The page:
|The Biotech Buzz Portfolio |
|Jan. 4||Jan. 10||% change|
BOSTON -- The JPMorgan Healthcare Conference is always the first biotech investment meeting of the year, and probably the most important in terms of attendance and overall buzz. Every January, thousands of industry players network "under the clock" in the lobby of the Westin St. Francis Hotel just off San Francisco's Union Square. Institutional investors elbow their way through gridlocked halls and meeting rooms to hear presentations from biotech companies that hope their stock will be the next to catch fire. But what happens after the conference ends and all those investors and industry types head home? Is the excitement and enthusiasm sustainable? Do the "hot" stocks of the conference stay hot? To answer these questions, let's devise an experiment. I've created the Biotech Buzz Portfolio, a list of 10 biotech companies with the best-performing stock prices during the conference, which ran from Jan. 6-10. Since each of the companies in this portfolio (with one exception) made presentations at the conference and saw their stock price rise significantly during that week, I assume there is at least some correlation between the two events. That's how I'm defining "biotech buzz" for matters of this test. I plan to check in with these stocks on a semiregular interval throughout the year to see how they're performing. Can these stocks sustain the early momentum throughout the year? Or, is the buzz transient and of little interest to investors once the memories of parties, crowded hallways and Powerpoint slides fade? A few words about the "holdings": Isis Pharmaceuticals ( ISIS) didn't present at the conference, but nonetheless, made a large splash with its Genzyme ( GENZ) partnership announced on Jan. 6, the first day of the conference. And Isis CEO Stanley Crooke seemed to be everywhere in the hotel, talking up investors and the media. For that reason, I included the company here. Biogen Idec ( BIIB) made the list because I wanted at least one large-cap, profitable biotech stock in the portfolio. Biogen Idec was the top performer in that class, so it replaces Atherogenics ( AGIX) for the final spot. I also limited the portfolio to biotech companies, loosely defined as any company developing drugs (excluding Big Pharma). That means diagnostic companies and medical device firms were not considered. Since this is the introductory column for the Biotech Buzz Portfolio, here is a brief description of each stock, in order: Pharmasset ( VRUS): This company develops antiviral drugs to treat hepatitis C, hepatitis B and HIV. The company's stock rocketed recently on positive data from a phase II study of its hepatitis C drug R7128 combined with interferon and ribavirin (the current standard of care for hepatitis C). R7128 is being developed in a partnership with Roche, and there has been some speculation that the Swiss drug maker could buy Pharmasset outright.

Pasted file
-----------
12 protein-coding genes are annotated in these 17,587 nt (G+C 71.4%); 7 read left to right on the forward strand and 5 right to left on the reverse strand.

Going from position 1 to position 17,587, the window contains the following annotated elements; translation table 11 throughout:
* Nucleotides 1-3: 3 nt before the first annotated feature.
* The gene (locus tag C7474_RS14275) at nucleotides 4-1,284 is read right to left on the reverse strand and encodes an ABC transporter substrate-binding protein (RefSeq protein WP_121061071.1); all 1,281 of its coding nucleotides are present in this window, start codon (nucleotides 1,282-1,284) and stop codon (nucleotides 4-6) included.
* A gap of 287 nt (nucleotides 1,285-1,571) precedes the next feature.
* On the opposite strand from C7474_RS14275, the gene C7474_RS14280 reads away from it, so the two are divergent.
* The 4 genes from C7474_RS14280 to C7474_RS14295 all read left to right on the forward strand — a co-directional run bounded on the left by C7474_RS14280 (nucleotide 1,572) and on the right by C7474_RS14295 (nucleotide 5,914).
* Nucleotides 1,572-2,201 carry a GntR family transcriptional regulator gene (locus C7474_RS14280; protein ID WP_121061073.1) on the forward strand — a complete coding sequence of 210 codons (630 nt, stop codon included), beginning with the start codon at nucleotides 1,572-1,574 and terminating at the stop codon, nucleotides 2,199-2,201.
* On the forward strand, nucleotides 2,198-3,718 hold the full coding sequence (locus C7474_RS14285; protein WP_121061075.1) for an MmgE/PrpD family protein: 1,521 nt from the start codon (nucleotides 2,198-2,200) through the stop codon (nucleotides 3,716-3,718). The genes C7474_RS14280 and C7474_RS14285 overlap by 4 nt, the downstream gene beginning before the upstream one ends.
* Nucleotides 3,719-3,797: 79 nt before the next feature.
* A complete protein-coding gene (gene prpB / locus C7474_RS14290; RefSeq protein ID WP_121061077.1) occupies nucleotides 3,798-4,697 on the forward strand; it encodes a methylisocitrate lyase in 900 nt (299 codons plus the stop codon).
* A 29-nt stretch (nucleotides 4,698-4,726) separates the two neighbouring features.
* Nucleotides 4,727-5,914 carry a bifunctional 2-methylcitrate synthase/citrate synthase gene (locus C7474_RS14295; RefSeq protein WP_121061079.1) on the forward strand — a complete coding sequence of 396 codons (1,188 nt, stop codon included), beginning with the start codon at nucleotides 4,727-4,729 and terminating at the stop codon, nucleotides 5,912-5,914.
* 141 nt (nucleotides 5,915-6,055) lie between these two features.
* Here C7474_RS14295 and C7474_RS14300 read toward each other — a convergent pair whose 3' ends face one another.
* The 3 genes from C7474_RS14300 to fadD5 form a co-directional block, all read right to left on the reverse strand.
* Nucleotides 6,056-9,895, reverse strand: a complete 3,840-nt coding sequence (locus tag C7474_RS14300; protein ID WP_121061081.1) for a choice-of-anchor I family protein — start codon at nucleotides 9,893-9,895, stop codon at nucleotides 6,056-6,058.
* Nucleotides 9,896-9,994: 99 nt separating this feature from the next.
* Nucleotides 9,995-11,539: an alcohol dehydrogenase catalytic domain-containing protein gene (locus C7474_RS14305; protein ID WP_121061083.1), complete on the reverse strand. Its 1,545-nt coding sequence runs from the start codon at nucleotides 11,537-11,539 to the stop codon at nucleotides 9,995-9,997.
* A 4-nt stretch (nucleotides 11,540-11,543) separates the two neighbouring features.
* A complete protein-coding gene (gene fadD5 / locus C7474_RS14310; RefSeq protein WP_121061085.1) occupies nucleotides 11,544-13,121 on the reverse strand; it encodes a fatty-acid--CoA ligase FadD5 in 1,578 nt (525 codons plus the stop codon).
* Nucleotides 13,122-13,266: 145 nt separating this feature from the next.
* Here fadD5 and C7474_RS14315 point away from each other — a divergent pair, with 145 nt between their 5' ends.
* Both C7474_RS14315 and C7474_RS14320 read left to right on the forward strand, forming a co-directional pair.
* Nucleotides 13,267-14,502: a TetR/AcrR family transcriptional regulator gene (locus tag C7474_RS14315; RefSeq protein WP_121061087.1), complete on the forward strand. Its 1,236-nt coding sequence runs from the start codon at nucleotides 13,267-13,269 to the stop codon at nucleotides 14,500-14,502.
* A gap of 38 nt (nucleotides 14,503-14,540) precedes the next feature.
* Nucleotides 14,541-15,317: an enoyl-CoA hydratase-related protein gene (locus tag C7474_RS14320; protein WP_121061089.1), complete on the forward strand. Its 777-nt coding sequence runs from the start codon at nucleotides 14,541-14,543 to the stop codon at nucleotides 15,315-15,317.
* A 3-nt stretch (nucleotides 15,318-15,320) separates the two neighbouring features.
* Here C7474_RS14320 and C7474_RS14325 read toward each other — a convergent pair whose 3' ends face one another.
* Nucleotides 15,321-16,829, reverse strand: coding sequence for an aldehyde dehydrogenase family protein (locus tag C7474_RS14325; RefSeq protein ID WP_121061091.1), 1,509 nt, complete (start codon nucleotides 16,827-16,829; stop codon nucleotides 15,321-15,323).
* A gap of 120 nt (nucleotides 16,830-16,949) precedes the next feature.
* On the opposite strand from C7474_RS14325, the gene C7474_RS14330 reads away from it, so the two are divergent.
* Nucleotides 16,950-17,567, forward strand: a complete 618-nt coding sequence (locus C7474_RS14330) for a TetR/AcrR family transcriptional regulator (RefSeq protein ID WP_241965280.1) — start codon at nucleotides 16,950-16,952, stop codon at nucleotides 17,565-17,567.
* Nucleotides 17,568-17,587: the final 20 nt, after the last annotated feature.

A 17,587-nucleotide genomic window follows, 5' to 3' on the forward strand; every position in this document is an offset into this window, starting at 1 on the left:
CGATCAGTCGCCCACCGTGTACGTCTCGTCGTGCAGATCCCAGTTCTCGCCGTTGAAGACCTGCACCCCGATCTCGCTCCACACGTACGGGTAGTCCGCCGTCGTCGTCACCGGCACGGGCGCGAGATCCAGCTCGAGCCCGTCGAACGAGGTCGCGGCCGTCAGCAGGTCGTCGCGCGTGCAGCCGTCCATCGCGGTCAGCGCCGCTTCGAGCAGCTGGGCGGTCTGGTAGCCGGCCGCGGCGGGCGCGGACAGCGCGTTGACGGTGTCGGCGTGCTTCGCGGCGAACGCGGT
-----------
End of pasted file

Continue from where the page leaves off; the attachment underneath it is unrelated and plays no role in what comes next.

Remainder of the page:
Idenix Pharmaceuticals ( IDIX): This is another developer of antiviral drugs. In partnership with Novartis ( NVS), Idenix markets Tyzeka to treat hepatitis B. The company ran into big trouble last year when development was halted on its lead hepatitis C drug due to unacceptable toxicity. But after a self-imposed quiet period and restructuring, Idenix appears to be back with several new drug candidates in hepatitis C still in preclinical development.
Intermune ( ITMN): Investors are focused on two drugs in the company's pipeline -- ITMN-191 for hepatitis C and Pirfenidone as a treatment for idiopathic pulmonary fibrosis, a respiratory disease. Last week, Intermune announced progress with ITMN-191 in a phase I monotherapy study of hepatitis C patients, and plans to soon start a trial combining ITMN-191 with standard therapy. Pirfenidone is being evaluated in a phase III study. Allos Therapeutics ( ALTH): The company is developing PDX, or pralatrexate, in a pivotal phase II study for peripheral T-cell lymphoma, a blood cancer. Last week, Allos announced the start of a phase II study of PDX in patients with non-small cell lung cancer. Incyte ( INCY): It's developing a diverse pipeline of oral drugs to treat cancer, HIV, inflammation and diabetes. At the JPMorgan conference, Incyte presented proof-of-concept data on several drug candidates in rheumatoid arthritis, diabetes, myelofibrosis and psoriasis. Isis: The developer of antisense drugs didn't present at JPMorgan, but last Monday, the company announced a lucrative partnership with Genzyme for its lead cholesterol-lowering compound, mipomersen. Nektar Therapeutics ( NKTR): This is a drug-delivery technology firm best known these days for developing the inhaled insulin powder and device Exubera, which was yanked off the market by partner Pfizer ( PFE) due to poor sales. Last week, the company provided an update on other products in its pipeline, including an oral treatment for opioid-induced bowel dysfunction and a long-acting form of the chemotherapy drug irinotecan. Viropharma ( VPHM): The company provided a better-than-expected 2008 sales forecast for its antibiotic Vancocin. It's also conducting a phase III study of an antiviral drug Camvia. Seattle Genetics ( SGEN): This company is a developer of monoclonal antibodies for the treatment of cancer and inflammatory disease. One of its pipeline drugs, SGN-40, is being developed in partnership with Genentech ( DNA). Biogen Idec: The big-cap biotech provided strong 2008 guidance and a bullish update on its multiple sclerosis drug Tysabri at the conference.